Discover more from Sustainable Returns
Simple is a Strategy
I've read dozens of biographies on business and political leaders. In almost every one of them, the subject says something like, "Once you realize every decision comes down to 1 key point, things get easier.”
As a young reader, this felt like BS. As an experienced (ish) reader, it feels like the only thing that matters.
Thanks for reading Kevin Stevens! Subscribe for free to receive new posts.
Bob Iger in Ride of Lifetime, Steve Schwarzman in What It Takes, and Sam Zell in Am I Being Too Subtle - I vividly remember each of them pointing to their ability to simplify as the key to their success.
Jay taught me to use simplicity as a strategy. He always said that if there were twelve steps in a deal, the whole thing depended on just one of them. The others would either work themselves out or were less important. He had a laser focus on risk. I was creating structures and terms that had never been done before. I went to Jay and took him step-by-step through this incredibly complicated transaction. And damn it if he didn’t just look at me and say, “But, Sam, isn’t the real key to this whole thing just to rent the office space?” And sure enough, that’s what the whole transaction was predicated on. Jay’s level of intellectual rigor really appealed to me. - Sam Zell, Am I Being Too Subtle
Simplicity is a proxy for understanding, a common dominator for leading, and a framework for living. Simplicity is a paradox. To be great at it, we must understand the complex. Simplicity isn't a substitute for lack of detail, but rather capturing all of the details as concisely as possible.
If the world has a direction, it trends toward complexity. As a result, simplicity stands out as our attention spans shrink.
But, our inclination is to do the opposite. We're pressured to say more in a world full of noise and inflated language. "More" often equals the addition of complexity to boost our self-worth and prove the depth of our knowledge.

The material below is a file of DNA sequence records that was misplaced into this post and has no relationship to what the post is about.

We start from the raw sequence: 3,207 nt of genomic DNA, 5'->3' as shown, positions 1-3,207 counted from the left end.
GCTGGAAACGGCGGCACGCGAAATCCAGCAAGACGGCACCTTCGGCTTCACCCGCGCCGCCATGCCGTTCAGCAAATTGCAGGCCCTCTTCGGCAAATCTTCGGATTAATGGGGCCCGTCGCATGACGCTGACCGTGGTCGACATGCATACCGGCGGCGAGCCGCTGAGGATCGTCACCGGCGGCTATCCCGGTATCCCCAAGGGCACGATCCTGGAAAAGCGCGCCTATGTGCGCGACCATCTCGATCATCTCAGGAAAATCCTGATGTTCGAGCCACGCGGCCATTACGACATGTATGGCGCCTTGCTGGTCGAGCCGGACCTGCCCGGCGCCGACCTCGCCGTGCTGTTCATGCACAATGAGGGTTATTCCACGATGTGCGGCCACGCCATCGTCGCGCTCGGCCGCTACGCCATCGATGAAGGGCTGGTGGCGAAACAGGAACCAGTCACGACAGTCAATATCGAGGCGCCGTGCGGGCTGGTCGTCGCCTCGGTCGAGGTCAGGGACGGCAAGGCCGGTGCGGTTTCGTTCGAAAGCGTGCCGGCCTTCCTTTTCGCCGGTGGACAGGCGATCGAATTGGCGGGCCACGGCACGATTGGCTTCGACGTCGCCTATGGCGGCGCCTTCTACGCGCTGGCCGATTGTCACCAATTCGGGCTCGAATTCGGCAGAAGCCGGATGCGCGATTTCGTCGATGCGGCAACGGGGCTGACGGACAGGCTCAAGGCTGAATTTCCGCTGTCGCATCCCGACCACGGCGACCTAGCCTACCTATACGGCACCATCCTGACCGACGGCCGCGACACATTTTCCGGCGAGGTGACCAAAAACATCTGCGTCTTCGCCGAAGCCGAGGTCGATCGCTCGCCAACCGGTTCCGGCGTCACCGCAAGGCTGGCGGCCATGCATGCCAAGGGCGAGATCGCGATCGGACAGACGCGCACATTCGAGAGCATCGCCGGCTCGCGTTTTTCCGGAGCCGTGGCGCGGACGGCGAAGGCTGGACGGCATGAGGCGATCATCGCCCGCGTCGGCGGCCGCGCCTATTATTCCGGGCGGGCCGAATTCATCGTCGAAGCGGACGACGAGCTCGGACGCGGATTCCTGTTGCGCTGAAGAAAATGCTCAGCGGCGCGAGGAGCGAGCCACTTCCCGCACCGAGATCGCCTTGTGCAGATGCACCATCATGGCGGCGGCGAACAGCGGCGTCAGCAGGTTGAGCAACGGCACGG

Instead, our goal should be to boost our audience’s understanding and add to their knowledge.
Richard Feynman was a Noble Prize-winning physicist famous for his work in quantum dynamics. His broadest impact, however, might be defined by his creation of a learning technique whereby imaging a small child as the target audience is part of the process.
Anyone can make a subject complicated but only someone who understands can make it simple.
His reasoning was clear, anyone can make a subject complicated, but only someone who understands can make it simple.
The Dunning-Kruger effect represents the danger of simplicity. If we simplify too early, we fall victim to believing we understand more than we think. We don't know what we don't know.
To take an example from my career, Cleantech 1.0 provides us with an example. Knowledgeable investors applied principles from similar disciplines without understanding the complexities of markets dominated by the prices of commodities and built to resist change.
For those who don't know the result, investors lost billions and are only now returning to the space. We can over-simplify and miss the details that matter.
We can apply the same principles of simplicity outside of business. My framework for a holistic life includes family, health, career, finances, and friends. Each day I check in on a red, yellow, green scale - that’s simple. Executing and balancing those is complex.
Simplicity is one of my favorite frameworks, and I could go on forever. But I’ll take my own advice and just keep it simple.